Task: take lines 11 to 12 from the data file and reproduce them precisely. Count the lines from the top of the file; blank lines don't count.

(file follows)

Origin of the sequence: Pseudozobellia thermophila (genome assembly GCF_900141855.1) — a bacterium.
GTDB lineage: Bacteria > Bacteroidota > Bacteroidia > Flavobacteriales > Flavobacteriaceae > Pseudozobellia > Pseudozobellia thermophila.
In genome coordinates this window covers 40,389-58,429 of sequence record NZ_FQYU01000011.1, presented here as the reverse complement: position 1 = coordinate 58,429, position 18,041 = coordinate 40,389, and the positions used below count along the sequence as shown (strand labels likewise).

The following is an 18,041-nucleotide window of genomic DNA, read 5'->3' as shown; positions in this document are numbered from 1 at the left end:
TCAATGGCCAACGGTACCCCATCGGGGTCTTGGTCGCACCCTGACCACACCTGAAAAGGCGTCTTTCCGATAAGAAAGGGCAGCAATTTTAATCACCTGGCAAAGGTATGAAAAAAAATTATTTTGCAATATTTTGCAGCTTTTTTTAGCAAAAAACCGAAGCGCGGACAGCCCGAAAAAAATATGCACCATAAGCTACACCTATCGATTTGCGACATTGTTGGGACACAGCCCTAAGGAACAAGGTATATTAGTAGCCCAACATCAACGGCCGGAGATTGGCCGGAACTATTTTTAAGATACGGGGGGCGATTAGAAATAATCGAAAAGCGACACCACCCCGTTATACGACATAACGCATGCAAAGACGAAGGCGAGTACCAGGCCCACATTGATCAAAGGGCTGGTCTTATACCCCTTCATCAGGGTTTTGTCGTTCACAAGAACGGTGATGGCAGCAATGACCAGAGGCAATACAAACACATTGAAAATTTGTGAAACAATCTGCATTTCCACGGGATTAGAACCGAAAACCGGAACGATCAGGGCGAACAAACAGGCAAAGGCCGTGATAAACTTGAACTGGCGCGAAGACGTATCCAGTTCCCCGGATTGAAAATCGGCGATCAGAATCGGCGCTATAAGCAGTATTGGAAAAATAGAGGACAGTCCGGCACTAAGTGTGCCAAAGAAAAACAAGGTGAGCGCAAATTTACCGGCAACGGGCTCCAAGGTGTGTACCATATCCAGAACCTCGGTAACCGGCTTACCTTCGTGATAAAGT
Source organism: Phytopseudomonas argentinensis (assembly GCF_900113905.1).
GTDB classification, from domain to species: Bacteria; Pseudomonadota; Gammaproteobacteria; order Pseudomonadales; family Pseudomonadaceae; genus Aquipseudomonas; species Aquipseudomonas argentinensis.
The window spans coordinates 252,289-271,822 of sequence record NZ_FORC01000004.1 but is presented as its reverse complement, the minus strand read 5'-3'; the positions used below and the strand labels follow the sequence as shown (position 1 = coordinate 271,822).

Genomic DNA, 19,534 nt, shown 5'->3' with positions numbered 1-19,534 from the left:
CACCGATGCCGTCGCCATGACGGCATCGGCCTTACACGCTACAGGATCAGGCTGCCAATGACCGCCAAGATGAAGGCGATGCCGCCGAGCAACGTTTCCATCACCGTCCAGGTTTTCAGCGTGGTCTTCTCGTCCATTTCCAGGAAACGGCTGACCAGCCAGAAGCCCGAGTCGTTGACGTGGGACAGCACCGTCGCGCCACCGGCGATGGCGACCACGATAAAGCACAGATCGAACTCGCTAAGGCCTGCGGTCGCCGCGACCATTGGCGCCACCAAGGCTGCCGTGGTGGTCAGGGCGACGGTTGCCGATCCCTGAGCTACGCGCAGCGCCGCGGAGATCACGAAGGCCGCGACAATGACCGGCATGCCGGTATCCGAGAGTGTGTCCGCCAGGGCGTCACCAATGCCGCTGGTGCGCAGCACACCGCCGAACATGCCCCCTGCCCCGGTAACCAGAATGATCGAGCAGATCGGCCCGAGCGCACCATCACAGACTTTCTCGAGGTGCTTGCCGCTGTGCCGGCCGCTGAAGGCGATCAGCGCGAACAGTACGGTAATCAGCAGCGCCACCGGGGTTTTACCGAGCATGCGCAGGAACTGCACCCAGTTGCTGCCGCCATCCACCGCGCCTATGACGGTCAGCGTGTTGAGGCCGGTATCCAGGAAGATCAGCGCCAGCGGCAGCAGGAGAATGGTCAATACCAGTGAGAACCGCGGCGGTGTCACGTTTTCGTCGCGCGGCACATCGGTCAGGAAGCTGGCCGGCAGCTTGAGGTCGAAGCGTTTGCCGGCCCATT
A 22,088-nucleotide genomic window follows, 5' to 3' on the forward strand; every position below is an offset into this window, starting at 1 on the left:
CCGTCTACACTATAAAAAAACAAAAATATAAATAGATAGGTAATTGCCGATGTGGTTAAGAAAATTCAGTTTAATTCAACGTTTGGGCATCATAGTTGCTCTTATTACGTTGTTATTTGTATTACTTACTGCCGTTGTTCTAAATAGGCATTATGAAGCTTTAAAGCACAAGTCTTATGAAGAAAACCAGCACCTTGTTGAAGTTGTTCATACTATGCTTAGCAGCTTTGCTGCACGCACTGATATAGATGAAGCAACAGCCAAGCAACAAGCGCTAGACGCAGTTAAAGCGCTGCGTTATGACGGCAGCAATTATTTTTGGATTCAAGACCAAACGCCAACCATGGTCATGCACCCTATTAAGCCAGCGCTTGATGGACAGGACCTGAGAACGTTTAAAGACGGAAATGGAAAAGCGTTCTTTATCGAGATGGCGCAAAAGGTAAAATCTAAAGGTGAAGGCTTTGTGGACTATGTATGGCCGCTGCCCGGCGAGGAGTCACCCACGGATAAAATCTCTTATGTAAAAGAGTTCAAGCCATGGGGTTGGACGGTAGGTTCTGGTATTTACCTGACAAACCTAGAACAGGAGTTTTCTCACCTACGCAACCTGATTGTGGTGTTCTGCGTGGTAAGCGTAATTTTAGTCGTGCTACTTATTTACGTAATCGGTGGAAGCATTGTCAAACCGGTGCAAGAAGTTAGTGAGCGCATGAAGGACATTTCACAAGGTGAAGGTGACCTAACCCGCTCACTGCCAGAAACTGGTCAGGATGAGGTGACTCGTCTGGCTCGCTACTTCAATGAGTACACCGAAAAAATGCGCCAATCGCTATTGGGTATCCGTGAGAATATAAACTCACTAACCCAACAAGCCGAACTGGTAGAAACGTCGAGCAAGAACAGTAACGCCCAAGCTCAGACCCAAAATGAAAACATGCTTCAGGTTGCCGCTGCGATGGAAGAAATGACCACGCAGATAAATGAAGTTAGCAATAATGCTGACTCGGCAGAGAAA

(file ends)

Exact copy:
A 22,088-nucleotide genomic window follows, 5' to 3' on the forward strand; every position below is an offset into this window, starting at 1 on the left:
CCGTCTACACTATAAAAAAACAAAAATATAAATAGATAGGTAATTGCCGATGTGGTTAAGAAAATTCAGTTTAATTCAACGTTTGGGCATCATAGTTGCTCTTATTACGTTGTTATTTGTATTACTTACTGCCGTTGTTCTAAATAGGCATTATGAAGCTTTAAAGCACAAGTCTTATGAAGAAAACCAGCACCTTGTTGAAGTTGTTCATACTATGCTTAGCAGCTTTGCTGCACGCACTGATATAGATGAAGCAACAGCCAAGCAACAAGCGCTAGACGCAGTTAAAGCGCTGCGTTATGACGGCAGCAATTATTTTTGGATTCAAGACCAAACGCCAACCATGGTCATGCACCCTATTAAGCCAGCGCTTGATGGACAGGACCTGAGAACGTTTAAAGACGGAAATGGAAAAGCGTTCTTTATCGAGATGGCGCAAAAGGTAAAATCTAAAGGTGAAGGCTTTGTGGACTATGTATGGCCGCTGCCCGGCGAGGAGTCACCCACGGATAAAATCTCTTATGTAAAAGAGTTCAAGCCATGGGGTTGGACGGTAGGTTCTGGTATTTACCTGACAAACCTAGAACAGGAGTTTTCTCACCTACGCAACCTGATTGTGGTGTTCTGCGTGGTAAGCGTAATTTTAGTCGTGCTACTTATTTACGTAATCGGTGGAAGCATTGTCAAACCGGTGCAAGAAGTTAGTGAGCGCATGAAGGACATTTCACAAGGTGAAGGTGACCTAACCCGCTCACTGCCAGAAACTGGTCAGGATGAGGTGACTCGTCTGGCTCGCTACTTCAATGAGTACACCGAAAAAATGCGCCAATCGCTATTGGGTATCCGTGAGAATATAAACTCACTAACCCAACAAGCCGAACTGGTAGAAACGTCGAGCAAGAACAGTAACGCCCAAGCTCAGACCCAAAATGAAAACATGCTTCAGGTTGCCGCTGCGATGGAAGAAATGACCACGCAGATAAATGAAGTTAGCAATAATGCTGACTCGGCAGAGAAA